What Does Religious Freedom Mean?


 1024px-A_church_and_a_mosque_in_Beirut_LebanonBefore I came to WYA North America headquarters here in the Big Apple State, I had a chance to meet with Grant Kollet, the Director of First Year Programs at the University of Washington, the college I attend. In a talk he gave during one of my classes, he challenged us to grow in our understanding of ourselves; he said that if we spend our entire time in college feeling comfortable, then we might as well not have come.  I met up with him later and told him how I had already felt this discomfort and tension in a lot of my women’s studies classes last year. I was very passionate about women’s studies (I still am), and as a freshman I soaked in a lot of what the professors said as “Truth” with a capital “T”. However I soon realized that some of my professors’ ideas collided with my own beliefs, and I was struggling to find what I believed as capitol “T” truth (I still struggle with this).  I felt like the person I was spiritually and religiously, clashed with the different beliefs being taught in class, which also happened to be the dominant beliefs among my classmates. Grant urged me to notice these moments of tension during my internship.

Disagreements between religious beliefs and secular beliefs have always been a source of tension for me. I think this tension comes from fear; not only a fear of the unknown, but also a fear that I am a part of the harsh polarization between religion and secularism.  During the first week at WYA, I was able to go to the United States Mission to the United Nations for a panel on Religious Freedom that gave me some new ideas in the internal dialogue I was having within myself.

The panel began with a talk by a social science researcher who presented the importance of religious freedom. He said that 8/10 people in the world identified with having a religion, and we are projected to have a more religious world. He also presented some disturbing information. He said that 43% of the world has restrictions on religion, and 73% of the world’s population is located in these areas, so religious restrictions are impacting almost ¾ of all people. The researcher’s team gauges restrictions on religious freedom by looking at government restrictions in a country as well as social hostilities that often result from these restrictions.

After this research was presented the panel began to introduce themselves, the panel represented a myriad of religions: there was a woman Baptist minister, a Catholic, a rabbi, and an imam… and they all walked into a bar. Just kidding. Having all of them come together despite different identities and religions helped to define the meaning of religious freedom in itself.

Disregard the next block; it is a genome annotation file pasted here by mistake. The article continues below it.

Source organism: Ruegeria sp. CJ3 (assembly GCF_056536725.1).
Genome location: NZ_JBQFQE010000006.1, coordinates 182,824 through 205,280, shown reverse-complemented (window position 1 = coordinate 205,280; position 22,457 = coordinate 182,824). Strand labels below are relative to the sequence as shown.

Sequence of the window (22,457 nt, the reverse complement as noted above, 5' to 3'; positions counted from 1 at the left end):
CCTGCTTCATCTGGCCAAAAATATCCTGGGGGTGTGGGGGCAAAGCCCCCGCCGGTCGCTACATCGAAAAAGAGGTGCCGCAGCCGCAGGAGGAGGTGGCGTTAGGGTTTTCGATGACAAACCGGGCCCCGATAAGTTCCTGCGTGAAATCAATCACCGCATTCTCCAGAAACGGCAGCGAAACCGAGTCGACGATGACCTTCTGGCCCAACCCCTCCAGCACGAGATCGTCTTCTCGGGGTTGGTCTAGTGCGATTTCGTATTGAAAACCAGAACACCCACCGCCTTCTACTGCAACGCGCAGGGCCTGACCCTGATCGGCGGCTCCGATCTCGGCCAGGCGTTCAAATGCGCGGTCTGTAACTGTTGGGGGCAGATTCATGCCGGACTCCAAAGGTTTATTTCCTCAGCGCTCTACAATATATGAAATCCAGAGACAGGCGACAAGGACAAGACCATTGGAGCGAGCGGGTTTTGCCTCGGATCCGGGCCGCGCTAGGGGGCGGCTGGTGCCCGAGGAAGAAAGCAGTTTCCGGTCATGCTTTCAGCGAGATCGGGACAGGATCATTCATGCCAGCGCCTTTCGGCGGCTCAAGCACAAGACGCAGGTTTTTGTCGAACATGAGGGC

When it was the imam’s turn, he shared a very moving story. The imam, Khalid Latif, is an inspector and Muslim chaplain for the New York Police Department. He goes to the 9/11 Memorial every year with the police department. In 2009, he was at the memorial in his navy blue inspector suit and his kufi, when three suited men approached him and said that some of the Secret Service had noticed him from the top of the building and wanted to check “just in case” and asked to see his credentials. Latif went on to explain that he was a student at New York University on September 11th 2001 and was evacuated to Washington Square Park as the second plane hit. None of the grief, prayers, even emotions that he had felt that day and moments after standing in solidarity with those who had lost loved ones, mattered. He explained that the “validity of (his) emotions at that space” did not matter to the men in suits merely because of the faith he practiced. While Latif stood there trying to understand the situation, a lady who had lost her own son in 9/11 was nearby and had overheard the conversation. She came over and told the guard that what he was doing dishonored the memory of their loved ones who had perished in 9/11. Latif wondered what allows the people “uniquely poised to speak out” at that moment in time, to do so.

What I learned from this experience is that humans are spiritual beings, not just religious beings. Spirituality is about the connections we have with those around us, the souls, the humans, the Divine. We are connected in the inherent dignity that lives within us. Spirituality can be practiced in the form of a religion, but it must be respected in itself as an expression of our humanity and appreciated as part of the fullness of our beings. By not respecting the spirituality of people such as the imam who was profiled because of his religious garments, we fail to recognize the fullness of the human dignity in that person.

As the panel began to close the guy who was representing the Catholic Church said something that resonated with me. He said that he likes to think that he believes in a God, but the second he realizes that God only loves the people that he loves, he doesn’t believe in God anymore. Kapow. Something to think about.

By Monica Kim, an intern for WYA North America


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